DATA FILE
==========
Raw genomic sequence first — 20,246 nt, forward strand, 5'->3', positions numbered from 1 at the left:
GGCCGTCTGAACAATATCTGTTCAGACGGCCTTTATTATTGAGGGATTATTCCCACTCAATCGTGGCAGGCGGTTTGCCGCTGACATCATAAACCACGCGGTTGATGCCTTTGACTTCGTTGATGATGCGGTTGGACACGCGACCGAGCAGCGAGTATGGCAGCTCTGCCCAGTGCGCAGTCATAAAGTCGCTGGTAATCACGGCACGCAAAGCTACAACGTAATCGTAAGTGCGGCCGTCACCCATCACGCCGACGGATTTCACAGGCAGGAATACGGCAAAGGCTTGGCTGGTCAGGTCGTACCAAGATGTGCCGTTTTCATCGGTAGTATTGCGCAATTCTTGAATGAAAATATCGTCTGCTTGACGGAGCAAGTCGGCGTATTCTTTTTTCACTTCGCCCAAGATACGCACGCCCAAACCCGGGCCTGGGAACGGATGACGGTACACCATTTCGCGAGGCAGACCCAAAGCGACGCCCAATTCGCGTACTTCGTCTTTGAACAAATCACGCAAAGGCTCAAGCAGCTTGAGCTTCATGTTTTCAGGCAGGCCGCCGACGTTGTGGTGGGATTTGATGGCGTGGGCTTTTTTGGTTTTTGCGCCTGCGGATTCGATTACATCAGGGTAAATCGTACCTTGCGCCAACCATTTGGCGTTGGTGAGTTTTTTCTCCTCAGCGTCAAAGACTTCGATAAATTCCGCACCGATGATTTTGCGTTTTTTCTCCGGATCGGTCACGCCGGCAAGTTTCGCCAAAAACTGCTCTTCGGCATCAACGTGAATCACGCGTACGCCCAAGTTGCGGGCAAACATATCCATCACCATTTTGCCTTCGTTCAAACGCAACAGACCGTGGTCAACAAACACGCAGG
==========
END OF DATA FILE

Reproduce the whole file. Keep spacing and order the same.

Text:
Raw genomic sequence first — 20,246 nt, forward strand, 5'->3', positions numbered from 1 at the left:
GGCCGTCTGAACAATATCTGTTCAGACGGCCTTTATTATTGAGGGATTATTCCCACTCAATCGTGGCAGGCGGTTTGCCGCTGACATCATAAACCACGCGGTTGATGCCTTTGACTTCGTTGATGATGCGGTTGGACACGCGACCGAGCAGCGAGTATGGCAGCTCTGCCCAGTGCGCAGTCATAAAGTCGCTGGTAATCACGGCACGCAAAGCTACAACGTAATCGTAAGTGCGGCCGTCACCCATCACGCCGACGGATTTCACAGGCAGGAATACGGCAAAGGCTTGGCTGGTCAGGTCGTACCAAGATGTGCCGTTTTCATCGGTAGTATTGCGCAATTCTTGAATGAAAATATCGTCTGCTTGACGGAGCAAGTCGGCGTATTCTTTTTTCACTTCGCCCAAGATACGCACGCCCAAACCCGGGCCTGGGAACGGATGACGGTACACCATTTCGCGAGGCAGACCCAAAGCGACGCCCAATTCGCGTACTTCGTCTTTGAACAAATCACGCAAAGGCTCAAGCAGCTTGAGCTTCATGTTTTCAGGCAGGCCGCCGACGTTGTGGTGGGATTTGATGGCGTGGGCTTTTTTGGTTTTTGCGCCTGCGGATTCGATTACATCAGGGTAAATCGTACCTTGCGCCAACCATTTGGCGTTGGTGAGTTTTTTCTCCTCAGCGTCAAAGACTTCGATAAATTCCGCACCGATGATTTTGCGTTTTTTCTCCGGATCGGTCACGCCGGCAAGTTTCGCCAAAAACTGCTCTTCGGCATCAACGTGAATCACGCGTACGCCCAAGTTGCGGGCAAACATATCCATCACCATTTTGCCTTCGTTCAAACGCAACAGACCGTGGTCAACAAACACGCAGG